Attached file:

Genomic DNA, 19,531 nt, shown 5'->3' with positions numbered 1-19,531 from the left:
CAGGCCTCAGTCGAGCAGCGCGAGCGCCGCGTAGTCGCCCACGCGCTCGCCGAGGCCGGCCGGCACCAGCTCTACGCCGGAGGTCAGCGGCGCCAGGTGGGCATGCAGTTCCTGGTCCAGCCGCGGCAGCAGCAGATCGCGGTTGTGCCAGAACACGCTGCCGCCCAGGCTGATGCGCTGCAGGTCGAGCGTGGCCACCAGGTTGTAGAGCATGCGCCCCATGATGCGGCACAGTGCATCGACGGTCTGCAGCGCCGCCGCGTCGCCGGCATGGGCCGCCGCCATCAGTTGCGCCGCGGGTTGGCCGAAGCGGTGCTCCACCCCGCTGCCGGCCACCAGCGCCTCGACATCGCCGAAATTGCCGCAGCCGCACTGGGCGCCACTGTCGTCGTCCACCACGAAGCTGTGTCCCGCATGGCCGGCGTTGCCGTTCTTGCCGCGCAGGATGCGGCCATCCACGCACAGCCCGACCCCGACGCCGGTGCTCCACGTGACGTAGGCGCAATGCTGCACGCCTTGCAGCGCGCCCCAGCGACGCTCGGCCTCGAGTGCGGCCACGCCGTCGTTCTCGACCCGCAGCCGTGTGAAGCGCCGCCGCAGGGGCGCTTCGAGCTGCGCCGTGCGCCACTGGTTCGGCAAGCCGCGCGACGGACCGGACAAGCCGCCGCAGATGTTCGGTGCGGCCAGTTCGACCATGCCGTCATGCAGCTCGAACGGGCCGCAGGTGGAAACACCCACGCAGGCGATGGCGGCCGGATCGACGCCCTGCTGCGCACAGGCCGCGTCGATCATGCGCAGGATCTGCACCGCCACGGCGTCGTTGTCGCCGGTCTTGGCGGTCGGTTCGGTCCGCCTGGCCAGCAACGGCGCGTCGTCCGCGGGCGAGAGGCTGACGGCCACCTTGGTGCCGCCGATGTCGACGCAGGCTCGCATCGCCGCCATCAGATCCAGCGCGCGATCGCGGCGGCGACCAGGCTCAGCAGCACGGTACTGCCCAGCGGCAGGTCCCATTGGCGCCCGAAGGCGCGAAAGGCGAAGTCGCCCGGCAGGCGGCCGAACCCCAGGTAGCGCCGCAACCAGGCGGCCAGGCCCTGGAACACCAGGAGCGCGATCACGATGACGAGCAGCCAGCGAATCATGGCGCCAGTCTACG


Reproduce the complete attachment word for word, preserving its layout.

Genomic DNA, 19,531 nt, shown 5'->3' with positions numbered 1-19,531 from the left:
CAGGCCTCAGTCGAGCAGCGCGAGCGCCGCGTAGTCGCCCACGCGCTCGCCGAGGCCGGCCGGCACCAGCTCTACGCCGGAGGTCAGCGGCGCCAGGTGGGCATGCAGTTCCTGGTCCAGCCGCGGCAGCAGCAGATCGCGGTTGTGCCAGAACACGCTGCCGCCCAGGCTGATGCGCTGCAGGTCGAGCGTGGCCACCAGGTTGTAGAGCATGCGCCCCATGATGCGGCACAGTGCATCGACGGTCTGCAGCGCCGCCGCGTCGCCGGCATGGGCCGCCGCCATCAGTTGCGCCGCGGGTTGGCCGAAGCGGTGCTCCACCCCGCTGCCGGCCACCAGCGCCTCGACATCGCCGAAATTGCCGCAGCCGCACTGGGCGCCACTGTCGTCGTCCACCACGAAGCTGTGTCCCGCATGGCCGGCGTTGCCGTTCTTGCCGCGCAGGATGCGGCCATCCACGCACAGCCCGACCCCGACGCCGGTGCTCCACGTGACGTAGGCGCAATGCTGCACGCCTTGCAGCGCGCCCCAGCGACGCTCGGCCTCGAGTGCGGCCACGCCGTCGTTCTCGACCCGCAGCCGTGTGAAGCGCCGCCGCAGGGGCGCTTCGAGCTGCGCCGTGCGCCACTGGTTCGGCAAGCCGCGCGACGGACCGGACAAGCCGCCGCAGATGTTCGGTGCGGCCAGTTCGACCATGCCGTCATGCAGCTCGAACGGGCCGCAGGTGGAAACACCCACGCAGGCGATGGCGGCCGGATCGACGCCCTGCTGCGCACAGGCCGCGTCGATCATGCGCAGGATCTGCACCGCCACGGCGTCGTTGTCGCCGGTCTTGGCGGTCGGTTCGGTCCGCCTGGCCAGCAACGGCGCGTCGTCCGCGGGCGAGAGGCTGACGGCCACCTTGGTGCCGCCGATGTCGACGCAGGCTCGCATCGCCGCCATCAGATCCAGCGCGCGATCGCGGCGGCGACCAGGCTCAGCAGCACGGTACTGCCCAGCGGCAGGTCCCATTGGCGCCCGAAGGCGCGAAAGGCGAAGTCGCCCGGCAGGCGGCCGAACCCCAGGTAGCGCCGCAACCAGGCGGCCAGGCCCTGGAACACCAGGAGCGCGATCACGATGACGAGCAGCCAGCGAATCATGGCGCCAGTCTACG